TOKYO, Japan / The Japan Times / Life in Japan / July 5, 2011
Welfare rise: sign of economic, aging times
By Setsuko Kamiya, Staff writer
The Constitution guarantees all citizens the right to maintain the minimum standard of wholesome and cultured living. Thus to help those struggling to make ends meet, the government provides financial aid according to poverty level while encouraging them to get back on their feet.
Recent government data showed that as of March, more than 2.02 million people were receiving welfare, coming close to the record 2.04 million in 1952. The number of households on welfare hit an all-time high of 1.46 million.
Another report by the welfare ministry showed that as of April more people in the quake-hit Tohoku region have applied and are now on welfare.
The expanding budget has been a headache for many municipalities, which cover 25 percent of the costs. Aiming to revise the system, the central and local governments have been exchanging ideas since late May.
This week's FYI takes a look at the basics of the "seikatsu hogo" welfare benefits system:
Who is eligible for benefits?
If the total income of a household is below the minimum living expense set by the health and welfare minister, the difference will be paid by the government as welfare benefits.
To apply for benefits, people need to visit the welfare office of their municipal government. The city checks the income, assets, health conditions and other criteria to determine whether the applicant qualifies for public assistance. Applicants usually receive an answer within two weeks, according to the Health, Labor and Welfare ministry.
How is the benefit amount determined as well as the minimum living expense?
Welfare benefits are paid for eight categories — basic living expenses that cover food, clothing and utilities; housing costs; compulsory education; medical care; elderly care; cost for giving birth; skill training; and funerals.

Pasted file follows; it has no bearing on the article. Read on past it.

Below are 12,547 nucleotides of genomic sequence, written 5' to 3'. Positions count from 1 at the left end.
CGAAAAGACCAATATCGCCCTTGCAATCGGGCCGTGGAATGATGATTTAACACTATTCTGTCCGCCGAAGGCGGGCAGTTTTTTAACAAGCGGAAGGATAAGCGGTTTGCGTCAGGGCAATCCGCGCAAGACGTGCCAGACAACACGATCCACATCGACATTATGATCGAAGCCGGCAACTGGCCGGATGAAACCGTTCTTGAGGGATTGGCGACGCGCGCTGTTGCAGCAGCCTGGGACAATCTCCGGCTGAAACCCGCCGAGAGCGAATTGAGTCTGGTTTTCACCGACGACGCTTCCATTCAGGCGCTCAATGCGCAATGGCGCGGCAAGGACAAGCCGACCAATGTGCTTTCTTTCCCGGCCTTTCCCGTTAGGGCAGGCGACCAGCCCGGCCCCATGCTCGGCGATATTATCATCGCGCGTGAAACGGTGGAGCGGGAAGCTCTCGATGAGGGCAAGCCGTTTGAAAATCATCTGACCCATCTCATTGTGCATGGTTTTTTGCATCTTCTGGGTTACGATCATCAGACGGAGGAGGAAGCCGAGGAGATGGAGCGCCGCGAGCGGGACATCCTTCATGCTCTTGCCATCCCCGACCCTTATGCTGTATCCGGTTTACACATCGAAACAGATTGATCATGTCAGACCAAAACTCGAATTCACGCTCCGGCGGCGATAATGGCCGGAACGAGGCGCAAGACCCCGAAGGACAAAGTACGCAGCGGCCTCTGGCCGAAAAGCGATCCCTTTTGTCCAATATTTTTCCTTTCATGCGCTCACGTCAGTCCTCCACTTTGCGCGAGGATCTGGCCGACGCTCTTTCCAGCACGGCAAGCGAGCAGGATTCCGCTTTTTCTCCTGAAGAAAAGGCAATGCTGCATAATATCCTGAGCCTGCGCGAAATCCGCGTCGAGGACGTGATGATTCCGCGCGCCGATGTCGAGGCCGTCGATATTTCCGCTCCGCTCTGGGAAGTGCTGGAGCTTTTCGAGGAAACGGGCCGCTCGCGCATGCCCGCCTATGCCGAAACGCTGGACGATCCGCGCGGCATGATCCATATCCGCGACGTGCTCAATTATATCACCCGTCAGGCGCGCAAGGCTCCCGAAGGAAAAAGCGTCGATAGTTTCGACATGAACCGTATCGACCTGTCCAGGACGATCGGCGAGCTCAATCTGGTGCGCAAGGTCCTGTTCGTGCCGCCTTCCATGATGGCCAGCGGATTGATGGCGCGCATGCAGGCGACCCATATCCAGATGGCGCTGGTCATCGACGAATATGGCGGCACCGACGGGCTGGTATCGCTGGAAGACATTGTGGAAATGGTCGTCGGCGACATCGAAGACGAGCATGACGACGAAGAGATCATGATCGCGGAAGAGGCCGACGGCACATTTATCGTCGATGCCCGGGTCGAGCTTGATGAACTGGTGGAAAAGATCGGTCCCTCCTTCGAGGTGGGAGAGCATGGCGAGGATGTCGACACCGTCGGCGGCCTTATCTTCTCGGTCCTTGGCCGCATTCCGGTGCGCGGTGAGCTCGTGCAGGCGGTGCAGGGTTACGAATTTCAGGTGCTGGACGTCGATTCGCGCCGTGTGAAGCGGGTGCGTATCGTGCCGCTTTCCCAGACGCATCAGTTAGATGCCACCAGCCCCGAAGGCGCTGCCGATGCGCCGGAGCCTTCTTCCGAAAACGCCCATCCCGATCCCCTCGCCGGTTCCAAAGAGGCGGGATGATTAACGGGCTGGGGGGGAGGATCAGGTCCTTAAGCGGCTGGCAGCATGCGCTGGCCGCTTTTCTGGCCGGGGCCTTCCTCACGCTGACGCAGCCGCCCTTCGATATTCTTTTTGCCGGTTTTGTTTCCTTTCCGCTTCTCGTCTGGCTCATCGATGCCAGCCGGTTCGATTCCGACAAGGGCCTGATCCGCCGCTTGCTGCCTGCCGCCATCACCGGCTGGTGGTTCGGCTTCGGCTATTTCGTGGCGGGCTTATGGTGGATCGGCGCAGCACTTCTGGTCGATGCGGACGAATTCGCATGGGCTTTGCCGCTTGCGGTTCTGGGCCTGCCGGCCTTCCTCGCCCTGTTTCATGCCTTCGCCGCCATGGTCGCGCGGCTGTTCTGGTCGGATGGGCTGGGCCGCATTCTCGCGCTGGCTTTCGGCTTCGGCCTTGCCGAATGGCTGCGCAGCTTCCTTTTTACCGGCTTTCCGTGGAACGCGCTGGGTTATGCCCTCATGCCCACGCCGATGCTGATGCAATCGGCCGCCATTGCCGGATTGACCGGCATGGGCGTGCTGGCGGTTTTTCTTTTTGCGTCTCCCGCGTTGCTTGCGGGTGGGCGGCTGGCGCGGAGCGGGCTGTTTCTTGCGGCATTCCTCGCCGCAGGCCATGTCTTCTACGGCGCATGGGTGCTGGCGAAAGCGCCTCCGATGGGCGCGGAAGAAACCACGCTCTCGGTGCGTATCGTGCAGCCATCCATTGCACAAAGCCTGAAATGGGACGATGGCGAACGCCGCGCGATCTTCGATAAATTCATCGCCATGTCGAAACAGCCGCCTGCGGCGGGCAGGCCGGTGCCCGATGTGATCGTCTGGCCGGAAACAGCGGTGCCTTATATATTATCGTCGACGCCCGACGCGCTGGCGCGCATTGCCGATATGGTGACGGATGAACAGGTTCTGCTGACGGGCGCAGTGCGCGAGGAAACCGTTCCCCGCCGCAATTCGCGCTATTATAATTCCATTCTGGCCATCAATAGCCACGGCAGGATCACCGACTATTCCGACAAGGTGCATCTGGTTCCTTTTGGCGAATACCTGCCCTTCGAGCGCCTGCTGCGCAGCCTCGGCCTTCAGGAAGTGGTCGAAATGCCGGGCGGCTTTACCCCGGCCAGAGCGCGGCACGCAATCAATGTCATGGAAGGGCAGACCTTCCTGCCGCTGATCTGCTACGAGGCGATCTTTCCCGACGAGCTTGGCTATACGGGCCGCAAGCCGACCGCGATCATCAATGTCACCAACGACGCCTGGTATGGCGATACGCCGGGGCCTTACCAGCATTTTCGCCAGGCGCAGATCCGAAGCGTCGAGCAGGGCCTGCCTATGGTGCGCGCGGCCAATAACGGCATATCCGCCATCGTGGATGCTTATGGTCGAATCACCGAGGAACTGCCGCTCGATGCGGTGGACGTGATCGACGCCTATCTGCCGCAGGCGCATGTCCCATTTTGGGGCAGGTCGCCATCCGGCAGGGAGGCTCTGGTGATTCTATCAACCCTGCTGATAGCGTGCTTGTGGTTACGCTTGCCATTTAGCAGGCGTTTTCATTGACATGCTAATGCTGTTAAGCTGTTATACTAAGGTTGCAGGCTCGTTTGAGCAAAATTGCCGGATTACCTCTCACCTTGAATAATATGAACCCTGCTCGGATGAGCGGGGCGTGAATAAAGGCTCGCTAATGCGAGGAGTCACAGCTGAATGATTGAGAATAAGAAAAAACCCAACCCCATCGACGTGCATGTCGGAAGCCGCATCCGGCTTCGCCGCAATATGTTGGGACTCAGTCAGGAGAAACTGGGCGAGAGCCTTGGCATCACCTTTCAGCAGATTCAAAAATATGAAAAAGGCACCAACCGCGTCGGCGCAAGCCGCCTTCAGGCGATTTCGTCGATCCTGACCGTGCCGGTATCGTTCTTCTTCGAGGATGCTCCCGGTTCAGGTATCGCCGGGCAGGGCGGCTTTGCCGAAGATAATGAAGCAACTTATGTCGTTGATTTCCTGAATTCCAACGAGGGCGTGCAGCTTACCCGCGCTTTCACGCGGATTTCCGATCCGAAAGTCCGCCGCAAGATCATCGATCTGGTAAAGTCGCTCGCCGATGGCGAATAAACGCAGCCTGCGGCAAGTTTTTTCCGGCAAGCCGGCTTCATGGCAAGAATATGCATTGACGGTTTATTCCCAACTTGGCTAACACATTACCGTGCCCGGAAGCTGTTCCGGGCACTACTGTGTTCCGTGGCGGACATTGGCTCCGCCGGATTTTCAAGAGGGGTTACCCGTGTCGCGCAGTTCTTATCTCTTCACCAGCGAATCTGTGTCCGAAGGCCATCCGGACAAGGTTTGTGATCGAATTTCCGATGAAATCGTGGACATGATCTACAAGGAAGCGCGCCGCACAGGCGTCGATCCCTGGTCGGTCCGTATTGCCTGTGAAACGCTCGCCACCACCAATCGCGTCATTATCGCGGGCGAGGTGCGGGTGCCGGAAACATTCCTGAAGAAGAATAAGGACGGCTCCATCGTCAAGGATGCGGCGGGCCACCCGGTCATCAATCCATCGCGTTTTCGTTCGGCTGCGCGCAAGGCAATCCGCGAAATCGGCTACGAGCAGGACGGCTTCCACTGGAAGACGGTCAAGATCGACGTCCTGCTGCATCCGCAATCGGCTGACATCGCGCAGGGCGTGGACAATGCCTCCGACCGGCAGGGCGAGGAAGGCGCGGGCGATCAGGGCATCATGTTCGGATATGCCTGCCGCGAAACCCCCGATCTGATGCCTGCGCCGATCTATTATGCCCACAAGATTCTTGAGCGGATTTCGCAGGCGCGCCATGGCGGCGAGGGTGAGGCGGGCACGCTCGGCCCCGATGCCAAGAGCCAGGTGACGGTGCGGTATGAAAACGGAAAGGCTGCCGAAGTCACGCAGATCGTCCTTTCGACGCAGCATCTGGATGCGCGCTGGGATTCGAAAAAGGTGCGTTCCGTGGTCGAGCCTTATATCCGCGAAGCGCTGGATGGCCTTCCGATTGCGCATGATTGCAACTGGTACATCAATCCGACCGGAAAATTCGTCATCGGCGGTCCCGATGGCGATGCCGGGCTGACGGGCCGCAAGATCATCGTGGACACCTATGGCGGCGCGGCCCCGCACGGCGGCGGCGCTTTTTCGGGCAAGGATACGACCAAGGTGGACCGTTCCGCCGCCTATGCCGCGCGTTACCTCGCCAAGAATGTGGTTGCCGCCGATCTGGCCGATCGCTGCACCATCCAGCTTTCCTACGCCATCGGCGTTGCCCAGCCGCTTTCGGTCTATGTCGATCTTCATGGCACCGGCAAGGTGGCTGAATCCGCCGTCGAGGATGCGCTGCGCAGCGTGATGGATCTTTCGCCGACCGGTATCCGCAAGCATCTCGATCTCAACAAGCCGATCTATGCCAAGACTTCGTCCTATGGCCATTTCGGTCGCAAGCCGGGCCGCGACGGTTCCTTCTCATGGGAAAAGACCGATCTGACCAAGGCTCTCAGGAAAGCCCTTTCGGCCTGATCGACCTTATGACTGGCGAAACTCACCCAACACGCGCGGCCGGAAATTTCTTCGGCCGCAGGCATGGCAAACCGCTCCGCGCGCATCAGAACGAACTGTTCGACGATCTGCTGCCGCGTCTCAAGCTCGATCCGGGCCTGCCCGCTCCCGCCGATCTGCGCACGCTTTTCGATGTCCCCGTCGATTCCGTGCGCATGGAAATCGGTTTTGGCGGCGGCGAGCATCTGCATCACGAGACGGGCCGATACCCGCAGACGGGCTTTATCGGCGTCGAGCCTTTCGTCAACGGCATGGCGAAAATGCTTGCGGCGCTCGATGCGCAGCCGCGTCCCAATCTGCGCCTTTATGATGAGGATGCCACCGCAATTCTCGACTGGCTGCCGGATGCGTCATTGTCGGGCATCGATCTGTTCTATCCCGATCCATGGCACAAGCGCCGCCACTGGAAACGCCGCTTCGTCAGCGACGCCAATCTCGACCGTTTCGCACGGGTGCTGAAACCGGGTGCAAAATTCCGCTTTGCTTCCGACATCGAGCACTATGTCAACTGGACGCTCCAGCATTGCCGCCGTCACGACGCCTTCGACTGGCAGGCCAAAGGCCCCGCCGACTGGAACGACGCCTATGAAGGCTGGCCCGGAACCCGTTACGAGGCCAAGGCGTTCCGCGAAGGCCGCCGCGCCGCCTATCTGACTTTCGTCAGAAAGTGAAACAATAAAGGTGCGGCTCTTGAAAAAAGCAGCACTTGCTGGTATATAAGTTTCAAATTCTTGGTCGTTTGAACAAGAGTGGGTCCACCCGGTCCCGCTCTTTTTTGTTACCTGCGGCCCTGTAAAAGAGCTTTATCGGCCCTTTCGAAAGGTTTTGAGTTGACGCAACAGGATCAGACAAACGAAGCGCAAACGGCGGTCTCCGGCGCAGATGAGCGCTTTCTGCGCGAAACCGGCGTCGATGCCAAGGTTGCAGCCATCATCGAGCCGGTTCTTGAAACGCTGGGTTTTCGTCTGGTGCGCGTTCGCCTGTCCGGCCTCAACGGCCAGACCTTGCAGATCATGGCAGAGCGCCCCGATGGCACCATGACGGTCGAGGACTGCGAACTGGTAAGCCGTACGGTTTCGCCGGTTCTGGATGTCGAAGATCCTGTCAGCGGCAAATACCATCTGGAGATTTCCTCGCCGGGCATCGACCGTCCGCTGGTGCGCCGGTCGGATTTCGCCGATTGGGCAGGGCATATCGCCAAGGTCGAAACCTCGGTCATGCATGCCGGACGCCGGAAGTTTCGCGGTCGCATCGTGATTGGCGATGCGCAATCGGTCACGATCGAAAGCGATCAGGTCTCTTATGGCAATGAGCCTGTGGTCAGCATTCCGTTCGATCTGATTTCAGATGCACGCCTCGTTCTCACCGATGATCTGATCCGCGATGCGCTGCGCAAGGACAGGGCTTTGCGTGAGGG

The amount one household can receive depends on many factors, including family size and ages, income level and whether it is in an urban or rural area.
The minimum living expense is calculated by adding standard amounts specially set for each category. For example, a household with a 30-year-old single mother with two children aged 4 and 2 in Tokyo would receive a set amount of ¥193,900 for food, clothing and utilities. However, if they live in a rural area, the amount would be ¥158,300, according to a ministry figure.
If the mother earns ¥100,000 in Tokyo, she will only receive the difference of ¥93,900 in welfare benefits.
Payments are basically made in cash, but services such as medical and elder care are provided as part of the welfare system.
What are the rights and obligations of recipients?
For the welfare funds they receive, taxes and public dues are deducted. There will be no revisions to the amount of support once it is decided unless the welfare office determines a justifiable reason.
Recipients must use every means possible to lead independent lives, including assets and skills. The government also urges them to find a job should their conditions allow them to do so. Recipients also must follow guidance from caseworkers in their local welfare office to spend their money wisely.
What is the general makeup of the recipients?